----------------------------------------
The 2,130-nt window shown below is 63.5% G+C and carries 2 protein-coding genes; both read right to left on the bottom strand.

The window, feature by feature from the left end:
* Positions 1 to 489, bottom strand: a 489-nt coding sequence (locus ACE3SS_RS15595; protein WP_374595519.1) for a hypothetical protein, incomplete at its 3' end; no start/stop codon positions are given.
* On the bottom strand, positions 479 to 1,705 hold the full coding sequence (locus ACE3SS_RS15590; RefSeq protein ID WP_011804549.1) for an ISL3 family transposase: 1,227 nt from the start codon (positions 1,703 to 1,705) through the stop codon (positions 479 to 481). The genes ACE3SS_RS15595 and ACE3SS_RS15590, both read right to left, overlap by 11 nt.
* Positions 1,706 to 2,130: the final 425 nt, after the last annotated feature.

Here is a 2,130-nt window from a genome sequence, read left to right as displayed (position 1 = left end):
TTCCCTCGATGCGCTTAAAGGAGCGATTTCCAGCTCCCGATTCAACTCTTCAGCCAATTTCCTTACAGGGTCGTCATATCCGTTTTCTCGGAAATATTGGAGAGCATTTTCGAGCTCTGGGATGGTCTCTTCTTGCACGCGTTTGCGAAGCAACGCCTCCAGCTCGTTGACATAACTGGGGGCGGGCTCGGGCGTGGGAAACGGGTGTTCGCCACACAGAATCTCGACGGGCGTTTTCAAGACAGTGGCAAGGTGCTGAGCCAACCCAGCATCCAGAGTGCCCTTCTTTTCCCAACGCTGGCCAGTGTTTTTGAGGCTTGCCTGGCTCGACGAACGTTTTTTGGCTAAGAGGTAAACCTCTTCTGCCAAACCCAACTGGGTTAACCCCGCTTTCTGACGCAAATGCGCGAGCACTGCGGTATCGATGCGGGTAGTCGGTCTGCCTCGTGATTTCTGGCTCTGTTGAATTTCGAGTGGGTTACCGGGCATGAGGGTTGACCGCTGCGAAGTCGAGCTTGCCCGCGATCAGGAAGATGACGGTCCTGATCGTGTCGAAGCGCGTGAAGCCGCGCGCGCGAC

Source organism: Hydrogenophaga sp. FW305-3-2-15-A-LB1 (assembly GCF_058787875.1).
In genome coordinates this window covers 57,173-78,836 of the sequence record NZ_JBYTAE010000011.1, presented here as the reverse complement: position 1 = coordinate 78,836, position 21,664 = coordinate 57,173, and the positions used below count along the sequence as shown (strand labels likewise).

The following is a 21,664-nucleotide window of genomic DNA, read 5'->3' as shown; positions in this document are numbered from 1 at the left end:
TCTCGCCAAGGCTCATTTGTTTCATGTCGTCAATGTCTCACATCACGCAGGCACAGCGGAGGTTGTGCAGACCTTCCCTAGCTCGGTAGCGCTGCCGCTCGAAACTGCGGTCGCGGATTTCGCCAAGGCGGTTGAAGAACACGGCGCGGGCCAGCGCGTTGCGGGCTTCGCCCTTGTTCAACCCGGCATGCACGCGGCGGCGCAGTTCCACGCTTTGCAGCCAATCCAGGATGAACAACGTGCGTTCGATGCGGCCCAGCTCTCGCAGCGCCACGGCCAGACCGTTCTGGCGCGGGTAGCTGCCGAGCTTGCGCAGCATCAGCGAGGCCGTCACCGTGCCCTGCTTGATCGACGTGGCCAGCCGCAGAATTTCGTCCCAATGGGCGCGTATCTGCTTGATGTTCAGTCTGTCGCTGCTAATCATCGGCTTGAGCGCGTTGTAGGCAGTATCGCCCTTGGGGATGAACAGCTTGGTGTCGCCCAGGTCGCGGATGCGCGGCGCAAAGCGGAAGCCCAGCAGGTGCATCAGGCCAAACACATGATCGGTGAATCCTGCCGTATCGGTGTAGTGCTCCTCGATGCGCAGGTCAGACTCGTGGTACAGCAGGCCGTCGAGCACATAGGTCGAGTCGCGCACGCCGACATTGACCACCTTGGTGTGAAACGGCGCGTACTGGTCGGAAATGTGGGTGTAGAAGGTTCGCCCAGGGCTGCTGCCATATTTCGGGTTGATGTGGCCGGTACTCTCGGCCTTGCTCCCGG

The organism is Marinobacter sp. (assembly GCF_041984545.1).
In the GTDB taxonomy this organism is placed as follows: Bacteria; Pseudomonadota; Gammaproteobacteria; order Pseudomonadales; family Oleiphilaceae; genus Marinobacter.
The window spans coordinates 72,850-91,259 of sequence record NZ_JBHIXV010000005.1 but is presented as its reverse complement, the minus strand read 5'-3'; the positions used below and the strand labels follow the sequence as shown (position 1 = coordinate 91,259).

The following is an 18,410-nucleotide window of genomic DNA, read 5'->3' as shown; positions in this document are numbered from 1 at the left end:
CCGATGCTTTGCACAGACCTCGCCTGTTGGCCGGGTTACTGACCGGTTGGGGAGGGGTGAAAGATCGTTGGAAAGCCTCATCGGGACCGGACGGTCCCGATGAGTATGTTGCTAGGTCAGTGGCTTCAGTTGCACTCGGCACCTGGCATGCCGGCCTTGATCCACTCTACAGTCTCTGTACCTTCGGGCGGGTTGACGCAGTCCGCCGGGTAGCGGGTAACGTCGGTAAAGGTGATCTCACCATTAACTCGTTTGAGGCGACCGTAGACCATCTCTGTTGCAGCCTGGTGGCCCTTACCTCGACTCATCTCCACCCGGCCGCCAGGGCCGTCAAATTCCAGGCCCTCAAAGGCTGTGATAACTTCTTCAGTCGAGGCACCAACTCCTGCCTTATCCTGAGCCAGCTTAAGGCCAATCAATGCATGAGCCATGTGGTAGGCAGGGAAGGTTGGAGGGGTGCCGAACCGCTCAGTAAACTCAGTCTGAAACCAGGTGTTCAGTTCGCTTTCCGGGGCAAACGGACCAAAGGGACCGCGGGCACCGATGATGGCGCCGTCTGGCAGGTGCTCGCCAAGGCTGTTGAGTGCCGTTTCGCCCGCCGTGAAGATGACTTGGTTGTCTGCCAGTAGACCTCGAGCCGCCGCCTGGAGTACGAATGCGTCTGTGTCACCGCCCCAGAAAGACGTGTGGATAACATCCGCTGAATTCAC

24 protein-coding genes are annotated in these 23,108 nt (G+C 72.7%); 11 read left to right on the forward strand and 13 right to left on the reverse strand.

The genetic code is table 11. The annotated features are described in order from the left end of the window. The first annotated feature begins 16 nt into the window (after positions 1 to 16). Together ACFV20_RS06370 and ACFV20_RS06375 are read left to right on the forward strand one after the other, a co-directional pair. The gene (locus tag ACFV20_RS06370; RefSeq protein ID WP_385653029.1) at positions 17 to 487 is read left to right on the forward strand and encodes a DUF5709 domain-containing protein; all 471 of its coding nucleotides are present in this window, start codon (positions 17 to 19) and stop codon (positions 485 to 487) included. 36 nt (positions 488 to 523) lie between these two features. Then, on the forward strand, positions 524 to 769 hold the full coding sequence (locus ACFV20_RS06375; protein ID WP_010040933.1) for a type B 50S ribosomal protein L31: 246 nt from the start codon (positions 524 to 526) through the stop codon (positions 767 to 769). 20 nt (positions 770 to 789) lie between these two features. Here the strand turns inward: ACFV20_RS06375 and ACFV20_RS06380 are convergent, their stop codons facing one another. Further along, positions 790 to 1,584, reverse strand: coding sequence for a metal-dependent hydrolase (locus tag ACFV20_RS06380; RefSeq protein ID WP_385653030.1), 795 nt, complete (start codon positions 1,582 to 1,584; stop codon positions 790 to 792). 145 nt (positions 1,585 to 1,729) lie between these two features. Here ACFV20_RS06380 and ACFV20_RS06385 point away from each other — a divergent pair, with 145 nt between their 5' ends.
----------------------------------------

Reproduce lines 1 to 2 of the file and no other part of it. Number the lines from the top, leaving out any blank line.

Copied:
The 2,130-nt window shown below is 63.5% G+C and carries 2 protein-coding genes; both read right to left on the bottom strand.

The window, feature by feature from the left end: